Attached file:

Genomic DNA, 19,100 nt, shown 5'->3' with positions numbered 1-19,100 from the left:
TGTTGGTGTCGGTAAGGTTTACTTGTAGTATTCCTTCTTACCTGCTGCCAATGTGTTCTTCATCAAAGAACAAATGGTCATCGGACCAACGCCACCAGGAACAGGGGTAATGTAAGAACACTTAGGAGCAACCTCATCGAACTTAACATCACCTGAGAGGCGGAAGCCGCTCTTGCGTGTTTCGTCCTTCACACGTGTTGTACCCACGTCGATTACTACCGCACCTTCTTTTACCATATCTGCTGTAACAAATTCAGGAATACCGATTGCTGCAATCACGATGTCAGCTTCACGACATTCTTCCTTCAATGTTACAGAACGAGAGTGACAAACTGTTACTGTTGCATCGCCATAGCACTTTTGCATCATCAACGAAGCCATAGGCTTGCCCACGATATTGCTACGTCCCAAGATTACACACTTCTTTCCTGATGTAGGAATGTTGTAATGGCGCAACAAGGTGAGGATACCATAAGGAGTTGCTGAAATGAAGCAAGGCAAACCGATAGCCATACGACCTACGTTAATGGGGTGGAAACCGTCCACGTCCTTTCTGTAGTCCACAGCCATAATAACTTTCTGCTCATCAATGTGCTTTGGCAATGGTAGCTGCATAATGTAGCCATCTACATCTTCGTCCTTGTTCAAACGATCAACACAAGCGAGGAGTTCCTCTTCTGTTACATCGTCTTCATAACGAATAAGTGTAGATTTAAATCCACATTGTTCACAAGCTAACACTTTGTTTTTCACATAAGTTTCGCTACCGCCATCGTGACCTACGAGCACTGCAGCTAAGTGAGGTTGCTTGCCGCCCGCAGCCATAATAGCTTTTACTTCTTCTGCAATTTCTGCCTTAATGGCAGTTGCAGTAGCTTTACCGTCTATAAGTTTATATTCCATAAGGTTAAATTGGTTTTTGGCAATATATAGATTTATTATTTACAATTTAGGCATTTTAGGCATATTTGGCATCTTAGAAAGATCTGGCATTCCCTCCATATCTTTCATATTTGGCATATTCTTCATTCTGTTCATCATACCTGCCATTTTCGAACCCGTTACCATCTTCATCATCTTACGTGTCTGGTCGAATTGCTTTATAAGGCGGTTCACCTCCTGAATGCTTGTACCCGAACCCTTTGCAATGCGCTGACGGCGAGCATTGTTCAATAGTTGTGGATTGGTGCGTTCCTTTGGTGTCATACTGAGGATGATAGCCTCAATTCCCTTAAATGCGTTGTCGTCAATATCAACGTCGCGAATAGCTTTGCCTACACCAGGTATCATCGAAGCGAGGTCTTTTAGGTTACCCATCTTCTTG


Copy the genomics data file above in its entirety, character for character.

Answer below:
Genomic DNA, 19,100 nt, shown 5'->3' with positions numbered 1-19,100 from the left:
TGTTGGTGTCGGTAAGGTTTACTTGTAGTATTCCTTCTTACCTGCTGCCAATGTGTTCTTCATCAAAGAACAAATGGTCATCGGACCAACGCCACCAGGAACAGGGGTAATGTAAGAACACTTAGGAGCAACCTCATCGAACTTAACATCACCTGAGAGGCGGAAGCCGCTCTTGCGTGTTTCGTCCTTCACACGTGTTGTACCCACGTCGATTACTACCGCACCTTCTTTTACCATATCTGCTGTAACAAATTCAGGAATACCGATTGCTGCAATCACGATGTCAGCTTCACGACATTCTTCCTTCAATGTTACAGAACGAGAGTGACAAACTGTTACTGTTGCATCGCCATAGCACTTTTGCATCATCAACGAAGCCATAGGCTTGCCCACGATATTGCTACGTCCCAAGATTACACACTTCTTTCCTGATGTAGGAATGTTGTAATGGCGCAACAAGGTGAGGATACCATAAGGAGTTGCTGAAATGAAGCAAGGCAAACCGATAGCCATACGACCTACGTTAATGGGGTGGAAACCGTCCACGTCCTTTCTGTAGTCCACAGCCATAATAACTTTCTGCTCATCAATGTGCTTTGGCAATGGTAGCTGCATAATGTAGCCATCTACATCTTCGTCCTTGTTCAAACGATCAACACAAGCGAGGAGTTCCTCTTCTGTTACATCGTCTTCATAACGAATAAGTGTAGATTTAAATCCACATTGTTCACAAGCTAACACTTTGTTTTTCACATAAGTTTCGCTACCGCCATCGTGACCTACGAGCACTGCAGCTAAGTGAGGTTGCTTGCCGCCCGCAGCCATAATAGCTTTTACTTCTTCTGCAATTTCTGCCTTAATGGCAGTTGCAGTAGCTTTACCGTCTATAAGTTTATATTCCATAAGGTTAAATTGGTTTTTGGCAATATATAGATTTATTATTTACAATTTAGGCATTTTAGGCATATTTGGCATCTTAGAAAGATCTGGCATTCCCTCCATATCTTTCATATTTGGCATATTCTTCATTCTGTTCATCATACCTGCCATTTTCGAACCCGTTACCATCTTCATCATCTTACGTGTCTGGTCGAATTGCTTTATAAGGCGGTTCACCTCCTGAATGCTTGTACCCGAACCCTTTGCAATGCGCTGACGGCGAGCATTGTTCAATAGTTGTGGATTGGTGCGTTCCTTTGGTGTCATACTGAGGATGATAGCCTCAATTCCCTTAAATGCGTTGTCGTCAATATCAACGTCGCGAATAGCTTTGCCTACACCAGGTATCATCGAAGCGAGGTCTTTTAGGTTACCCATCTTCTTG